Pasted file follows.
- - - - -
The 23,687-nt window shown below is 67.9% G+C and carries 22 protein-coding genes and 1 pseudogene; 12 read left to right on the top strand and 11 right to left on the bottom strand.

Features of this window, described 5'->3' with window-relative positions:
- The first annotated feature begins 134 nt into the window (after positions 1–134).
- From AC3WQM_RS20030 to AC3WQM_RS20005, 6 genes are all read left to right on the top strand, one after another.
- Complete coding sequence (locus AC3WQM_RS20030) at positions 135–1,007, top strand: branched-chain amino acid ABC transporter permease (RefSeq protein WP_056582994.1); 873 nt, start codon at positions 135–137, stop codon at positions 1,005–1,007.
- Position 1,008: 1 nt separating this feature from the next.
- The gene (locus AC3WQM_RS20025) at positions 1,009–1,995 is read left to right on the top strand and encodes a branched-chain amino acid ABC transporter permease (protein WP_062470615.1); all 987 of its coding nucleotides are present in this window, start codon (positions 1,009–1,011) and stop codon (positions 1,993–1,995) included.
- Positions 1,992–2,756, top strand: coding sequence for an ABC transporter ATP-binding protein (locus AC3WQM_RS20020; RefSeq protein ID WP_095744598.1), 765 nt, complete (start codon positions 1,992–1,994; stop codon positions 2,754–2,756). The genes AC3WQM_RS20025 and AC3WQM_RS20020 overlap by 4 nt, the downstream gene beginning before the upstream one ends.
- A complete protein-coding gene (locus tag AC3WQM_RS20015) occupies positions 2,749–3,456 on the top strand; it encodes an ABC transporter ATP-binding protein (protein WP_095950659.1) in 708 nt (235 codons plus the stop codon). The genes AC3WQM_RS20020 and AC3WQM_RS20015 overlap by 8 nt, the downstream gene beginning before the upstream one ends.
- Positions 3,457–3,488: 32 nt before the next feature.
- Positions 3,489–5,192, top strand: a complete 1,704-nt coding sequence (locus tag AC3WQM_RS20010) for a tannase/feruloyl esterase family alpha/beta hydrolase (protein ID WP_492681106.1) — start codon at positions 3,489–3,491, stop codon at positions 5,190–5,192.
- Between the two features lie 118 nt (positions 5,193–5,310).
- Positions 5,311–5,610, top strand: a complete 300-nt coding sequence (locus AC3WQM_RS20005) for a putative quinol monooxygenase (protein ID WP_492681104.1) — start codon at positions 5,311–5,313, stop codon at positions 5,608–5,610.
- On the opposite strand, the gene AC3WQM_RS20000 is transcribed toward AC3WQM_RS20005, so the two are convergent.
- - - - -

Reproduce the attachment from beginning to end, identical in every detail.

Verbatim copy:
The 23,687-nt window shown below is 67.9% G+C and carries 22 protein-coding genes and 1 pseudogene; 12 read left to right on the top strand and 11 right to left on the bottom strand.

Features of this window, described 5'->3' with window-relative positions:
- The first annotated feature begins 134 nt into the window (after positions 1–134).
- From AC3WQM_RS20030 to AC3WQM_RS20005, 6 genes are all read left to right on the top strand, one after another.
- Complete coding sequence (locus AC3WQM_RS20030) at positions 135–1,007, top strand: branched-chain amino acid ABC transporter permease (RefSeq protein WP_056582994.1); 873 nt, start codon at positions 135–137, stop codon at positions 1,005–1,007.
- Position 1,008: 1 nt separating this feature from the next.
- The gene (locus AC3WQM_RS20025) at positions 1,009–1,995 is read left to right on the top strand and encodes a branched-chain amino acid ABC transporter permease (protein WP_062470615.1); all 987 of its coding nucleotides are present in this window, start codon (positions 1,009–1,011) and stop codon (positions 1,993–1,995) included.
- Positions 1,992–2,756, top strand: coding sequence for an ABC transporter ATP-binding protein (locus AC3WQM_RS20020; RefSeq protein ID WP_095744598.1), 765 nt, complete (start codon positions 1,992–1,994; stop codon positions 2,754–2,756). The genes AC3WQM_RS20025 and AC3WQM_RS20020 overlap by 4 nt, the downstream gene beginning before the upstream one ends.
- A complete protein-coding gene (locus tag AC3WQM_RS20015) occupies positions 2,749–3,456 on the top strand; it encodes an ABC transporter ATP-binding protein (protein WP_095950659.1) in 708 nt (235 codons plus the stop codon). The genes AC3WQM_RS20020 and AC3WQM_RS20015 overlap by 8 nt, the downstream gene beginning before the upstream one ends.
- Positions 3,457–3,488: 32 nt before the next feature.
- Positions 3,489–5,192, top strand: a complete 1,704-nt coding sequence (locus tag AC3WQM_RS20010) for a tannase/feruloyl esterase family alpha/beta hydrolase (protein ID WP_492681106.1) — start codon at positions 3,489–3,491, stop codon at positions 5,190–5,192.
- Between the two features lie 118 nt (positions 5,193–5,310).
- Positions 5,311–5,610, top strand: a complete 300-nt coding sequence (locus AC3WQM_RS20005) for a putative quinol monooxygenase (protein ID WP_492681104.1) — start codon at positions 5,311–5,313, stop codon at positions 5,608–5,610.
- On the opposite strand, the gene AC3WQM_RS20000 is transcribed toward AC3WQM_RS20005, so the two are convergent.